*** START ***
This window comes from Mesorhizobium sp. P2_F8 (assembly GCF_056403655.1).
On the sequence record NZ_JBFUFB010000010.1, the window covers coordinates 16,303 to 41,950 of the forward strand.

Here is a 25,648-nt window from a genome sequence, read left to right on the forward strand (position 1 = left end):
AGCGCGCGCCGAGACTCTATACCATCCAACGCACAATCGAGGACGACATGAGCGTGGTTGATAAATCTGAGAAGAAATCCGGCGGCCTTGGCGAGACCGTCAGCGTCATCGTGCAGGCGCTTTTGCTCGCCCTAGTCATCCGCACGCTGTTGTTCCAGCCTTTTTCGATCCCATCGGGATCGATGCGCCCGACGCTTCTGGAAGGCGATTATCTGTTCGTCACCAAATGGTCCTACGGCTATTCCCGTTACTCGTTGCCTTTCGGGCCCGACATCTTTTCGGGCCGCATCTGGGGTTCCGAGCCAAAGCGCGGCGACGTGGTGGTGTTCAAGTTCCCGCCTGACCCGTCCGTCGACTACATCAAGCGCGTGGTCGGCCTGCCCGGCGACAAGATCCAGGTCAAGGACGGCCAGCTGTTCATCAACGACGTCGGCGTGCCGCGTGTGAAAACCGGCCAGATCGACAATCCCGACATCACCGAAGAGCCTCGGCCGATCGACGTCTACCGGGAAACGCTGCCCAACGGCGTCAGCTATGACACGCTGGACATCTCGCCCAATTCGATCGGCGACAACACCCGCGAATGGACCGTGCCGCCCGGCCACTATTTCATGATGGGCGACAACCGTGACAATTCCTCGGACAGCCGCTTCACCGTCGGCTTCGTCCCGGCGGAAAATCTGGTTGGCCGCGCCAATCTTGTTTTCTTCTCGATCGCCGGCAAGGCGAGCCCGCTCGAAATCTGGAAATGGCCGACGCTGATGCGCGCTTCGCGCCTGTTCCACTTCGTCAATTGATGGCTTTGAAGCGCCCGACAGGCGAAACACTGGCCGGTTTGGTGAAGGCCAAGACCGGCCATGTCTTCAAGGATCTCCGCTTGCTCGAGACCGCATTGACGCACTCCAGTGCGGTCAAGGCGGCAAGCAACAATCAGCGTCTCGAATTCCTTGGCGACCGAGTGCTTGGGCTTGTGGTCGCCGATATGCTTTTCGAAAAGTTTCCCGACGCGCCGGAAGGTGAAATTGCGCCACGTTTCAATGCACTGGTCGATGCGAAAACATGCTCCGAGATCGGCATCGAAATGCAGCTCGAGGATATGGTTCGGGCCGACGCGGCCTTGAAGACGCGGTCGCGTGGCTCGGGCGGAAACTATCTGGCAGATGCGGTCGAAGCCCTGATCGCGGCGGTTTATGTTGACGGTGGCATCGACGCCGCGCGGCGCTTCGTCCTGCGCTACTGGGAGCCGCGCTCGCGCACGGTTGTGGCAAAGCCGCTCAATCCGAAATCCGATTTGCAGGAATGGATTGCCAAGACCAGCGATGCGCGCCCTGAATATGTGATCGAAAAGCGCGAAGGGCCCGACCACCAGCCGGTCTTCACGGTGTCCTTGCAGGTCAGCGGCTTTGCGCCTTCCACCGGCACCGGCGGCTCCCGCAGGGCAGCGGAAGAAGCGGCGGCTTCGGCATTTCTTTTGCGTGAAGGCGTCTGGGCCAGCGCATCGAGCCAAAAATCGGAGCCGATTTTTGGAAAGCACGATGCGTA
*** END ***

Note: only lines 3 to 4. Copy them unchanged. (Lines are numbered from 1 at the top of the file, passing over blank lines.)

Here is a 25,648-nt window from a genome sequence, read left to right on the forward strand (position 1 = left end):
AGCGCGCGCCGAGACTCTATACCATCCAACGCACAATCGAGGACGACATGAGCGTGGTTGATAAATCTGAGAAGAAATCCGGCGGCCTTGGCGAGACCGTCAGCGTCATCGTGCAGGCGCTTTTGCTCGCCCTAGTCATCCGCACGCTGTTGTTCCAGCCTTTTTCGATCCCATCGGGATCGATGCGCCCGACGCTTCTGGAAGGCGATTATCTGTTCGTCACCAAATGGTCCTACGGCTATTCCCGTTACTCGTTGCCTTTCGGGCCCGACATCTTTTCGGGCCGCATCTGGGGTTCCGAGCCAAAGCGCGGCGACGTGGTGGTGTTCAAGTTCCCGCCTGACCCGTCCGTCGACTACATCAAGCGCGTGGTCGGCCTGCCCGGCGACAAGATCCAGGTCAAGGACGGCCAGCTGTTCATCAACGACGTCGGCGTGCCGCGTGTGAAAACCGGCCAGATCGACAATCCCGACATCACCGAAGAGCCTCGGCCGATCGACGTCTACCGGGAAACGCTGCCCAACGGCGTCAGCTATGACACGCTGGACATCTCGCCCAATTCGATCGGCGACAACACCCGCGAATGGACCGTGCCGCCCGGCCACTATTTCATGATGGGCGACAACCGTGACAATTCCTCGGACAGCCGCTTCACCGTCGGCTTCGTCCCGGCGGAAAATCTGGTTGGCCGCGCCAATCTTGTTTTCTTCTCGATCGCCGGCAAGGCGAGCCCGCTCGAAATCTGGAAATGGCCGACGCTGATGCGCGCTTCGCGCCTGTTCCACTTCGTCAATTGATGGCTTTGAAGCGCCCGACAGGCGAAACACTGGCCGGTTTGGTGAAGGCCAAGACCGGCCATGTCTTCAAGGATCTCCGCTTGCTCGAGACCGCATTGACGCACTCCAGTGCGGTCAAGGCGGCAAGCAACAATCAGCGTCTCGAATTCCTTGGCGACCGAGTGCTTGGGCTTGTGGTCGCCGATATGCTTTTCGAAAAGTTTCCCGACGCGCCGGAAGGTGAAATTGCGCCACGTTTCAATGCACTGGTCGATGCGAAAACATGCTCCGAGATCGGCATCGAAATGCAGCTCGAGGATATGGTTCGGGCCGACGCGGCCTTGAAGACGCGGTCGCGTGGCTCGGGCGGAAACTATCTGGCAGATGCGGTCGAAGCCCTGATCGCGGCGGTTTATGTTGACGGTGGCATCGACGCCGCGCGGCGCTTCGTCCTGCGCTACTGGGAGCCGCGCTCGCGCACGGTTGTGGCAAAGCCGCTCAATCCGAAATCCGATTTGCAGGAATGGATTGCCAAGACCAGCGATGCGCGCCCTGAATATGTGATCGAAAAGCGCGAAGGGCCCGACCACCAGCCGGTCTTCACGGTGTCCTTGCAGGTCAGCGGCTTTGCGCCTTCCACCGGCACCGGCGGCTCCCGCAGGGCAGCGGAAGAAGCGGCGGCTTCGGCATTTCTTTTGCGTGAAGGCGTCTGGGCCAGCGCATCGAGCCAAAAATCGGAGCCGATTTTTGGAAAGCACGATGCGTA